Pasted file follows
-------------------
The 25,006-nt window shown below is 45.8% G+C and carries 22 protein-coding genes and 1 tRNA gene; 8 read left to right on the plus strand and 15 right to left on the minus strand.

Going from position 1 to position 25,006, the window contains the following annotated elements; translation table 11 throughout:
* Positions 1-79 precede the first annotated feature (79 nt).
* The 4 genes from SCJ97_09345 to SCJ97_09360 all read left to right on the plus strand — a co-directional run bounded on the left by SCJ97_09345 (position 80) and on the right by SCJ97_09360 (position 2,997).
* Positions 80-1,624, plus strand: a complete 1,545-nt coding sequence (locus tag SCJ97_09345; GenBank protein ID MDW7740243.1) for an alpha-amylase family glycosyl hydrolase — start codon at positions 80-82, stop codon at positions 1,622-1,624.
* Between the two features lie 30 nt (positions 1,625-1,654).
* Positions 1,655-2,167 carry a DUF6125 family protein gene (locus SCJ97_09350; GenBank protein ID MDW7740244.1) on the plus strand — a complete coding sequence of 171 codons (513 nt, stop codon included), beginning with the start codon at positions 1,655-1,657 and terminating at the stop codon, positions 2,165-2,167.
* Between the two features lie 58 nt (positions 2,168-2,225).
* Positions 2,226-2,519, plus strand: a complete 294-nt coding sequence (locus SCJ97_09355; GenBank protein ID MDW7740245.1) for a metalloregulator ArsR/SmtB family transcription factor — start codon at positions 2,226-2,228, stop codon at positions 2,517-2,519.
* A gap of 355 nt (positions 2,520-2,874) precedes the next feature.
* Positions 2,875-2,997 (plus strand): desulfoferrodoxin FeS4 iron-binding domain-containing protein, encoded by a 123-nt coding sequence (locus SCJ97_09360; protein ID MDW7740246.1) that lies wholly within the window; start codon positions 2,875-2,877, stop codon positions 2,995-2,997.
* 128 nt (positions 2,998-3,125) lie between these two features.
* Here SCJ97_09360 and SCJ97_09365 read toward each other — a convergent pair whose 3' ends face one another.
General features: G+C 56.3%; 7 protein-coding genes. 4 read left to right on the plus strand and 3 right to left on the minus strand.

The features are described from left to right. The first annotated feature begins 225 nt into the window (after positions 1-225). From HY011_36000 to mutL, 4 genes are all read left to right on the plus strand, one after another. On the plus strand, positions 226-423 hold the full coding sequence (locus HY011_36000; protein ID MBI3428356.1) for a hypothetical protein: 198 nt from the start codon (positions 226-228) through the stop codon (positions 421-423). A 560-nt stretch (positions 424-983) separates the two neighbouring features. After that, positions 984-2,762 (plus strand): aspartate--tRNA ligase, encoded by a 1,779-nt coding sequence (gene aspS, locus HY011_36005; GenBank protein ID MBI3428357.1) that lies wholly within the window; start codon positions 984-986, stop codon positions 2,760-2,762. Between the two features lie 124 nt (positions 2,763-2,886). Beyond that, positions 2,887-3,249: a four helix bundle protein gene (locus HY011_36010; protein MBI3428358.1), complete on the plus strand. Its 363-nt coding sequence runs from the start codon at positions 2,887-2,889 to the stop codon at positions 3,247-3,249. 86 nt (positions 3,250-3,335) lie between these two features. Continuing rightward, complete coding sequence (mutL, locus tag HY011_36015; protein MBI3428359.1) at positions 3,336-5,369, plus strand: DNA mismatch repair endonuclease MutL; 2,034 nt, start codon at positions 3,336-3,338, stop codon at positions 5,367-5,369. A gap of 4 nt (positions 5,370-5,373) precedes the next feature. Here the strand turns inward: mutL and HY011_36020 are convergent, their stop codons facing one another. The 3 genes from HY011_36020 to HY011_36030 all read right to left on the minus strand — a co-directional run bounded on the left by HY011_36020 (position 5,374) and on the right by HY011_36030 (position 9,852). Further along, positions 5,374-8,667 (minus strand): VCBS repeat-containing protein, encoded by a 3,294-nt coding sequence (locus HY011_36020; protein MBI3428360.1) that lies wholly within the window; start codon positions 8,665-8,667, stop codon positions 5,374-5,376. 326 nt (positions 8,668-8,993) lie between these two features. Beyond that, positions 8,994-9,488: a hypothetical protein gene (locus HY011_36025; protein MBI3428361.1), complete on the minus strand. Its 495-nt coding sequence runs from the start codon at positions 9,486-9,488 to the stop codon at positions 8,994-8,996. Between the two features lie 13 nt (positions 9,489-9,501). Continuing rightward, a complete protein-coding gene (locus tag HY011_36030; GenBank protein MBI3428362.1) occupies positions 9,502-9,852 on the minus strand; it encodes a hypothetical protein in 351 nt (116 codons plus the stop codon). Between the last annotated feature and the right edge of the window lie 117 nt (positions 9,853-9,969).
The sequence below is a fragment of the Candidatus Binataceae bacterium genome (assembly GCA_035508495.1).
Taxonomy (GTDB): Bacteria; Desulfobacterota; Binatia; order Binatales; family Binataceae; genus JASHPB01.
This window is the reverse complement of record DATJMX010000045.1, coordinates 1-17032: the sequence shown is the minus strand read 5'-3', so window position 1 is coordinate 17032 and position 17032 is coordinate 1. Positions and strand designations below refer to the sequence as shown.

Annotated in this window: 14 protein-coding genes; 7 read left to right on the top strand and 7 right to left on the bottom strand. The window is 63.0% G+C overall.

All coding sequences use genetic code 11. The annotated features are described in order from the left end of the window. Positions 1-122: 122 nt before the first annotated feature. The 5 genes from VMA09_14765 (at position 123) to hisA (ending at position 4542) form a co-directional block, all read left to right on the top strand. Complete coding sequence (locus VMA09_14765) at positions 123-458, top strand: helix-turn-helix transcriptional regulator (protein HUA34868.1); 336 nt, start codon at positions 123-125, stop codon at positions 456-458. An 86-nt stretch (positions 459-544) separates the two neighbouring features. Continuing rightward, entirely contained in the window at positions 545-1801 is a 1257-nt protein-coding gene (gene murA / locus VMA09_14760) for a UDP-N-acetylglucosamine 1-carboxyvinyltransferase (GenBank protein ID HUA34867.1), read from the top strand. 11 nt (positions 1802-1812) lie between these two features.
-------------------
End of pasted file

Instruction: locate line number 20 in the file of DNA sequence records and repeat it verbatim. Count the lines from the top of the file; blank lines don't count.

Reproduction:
All coding sequences use genetic code 11. The annotated features are described in order from the left end of the window. Positions 1-122: 122 nt before the first annotated feature. The 5 genes from VMA09_14765 (at position 123) to hisA (ending at position 4542) form a co-directional block, all read left to right on the top strand. Complete coding sequence (locus VMA09_14765) at positions 123-458, top strand: helix-turn-helix transcriptional regulator (protein HUA34868.1); 336 nt, start codon at positions 123-125, stop codon at positions 456-458. An 86-nt stretch (positions 459-544) separates the two neighbouring features. Continuing rightward, entirely contained in the window at positions 545-1801 is a 1257-nt protein-coding gene (gene murA / locus VMA09_14760) for a UDP-N-acetylglucosamine 1-carboxyvinyltransferase (GenBank protein ID HUA34867.1), read from the top strand. 11 nt (positions 1802-1812) lie between these two features.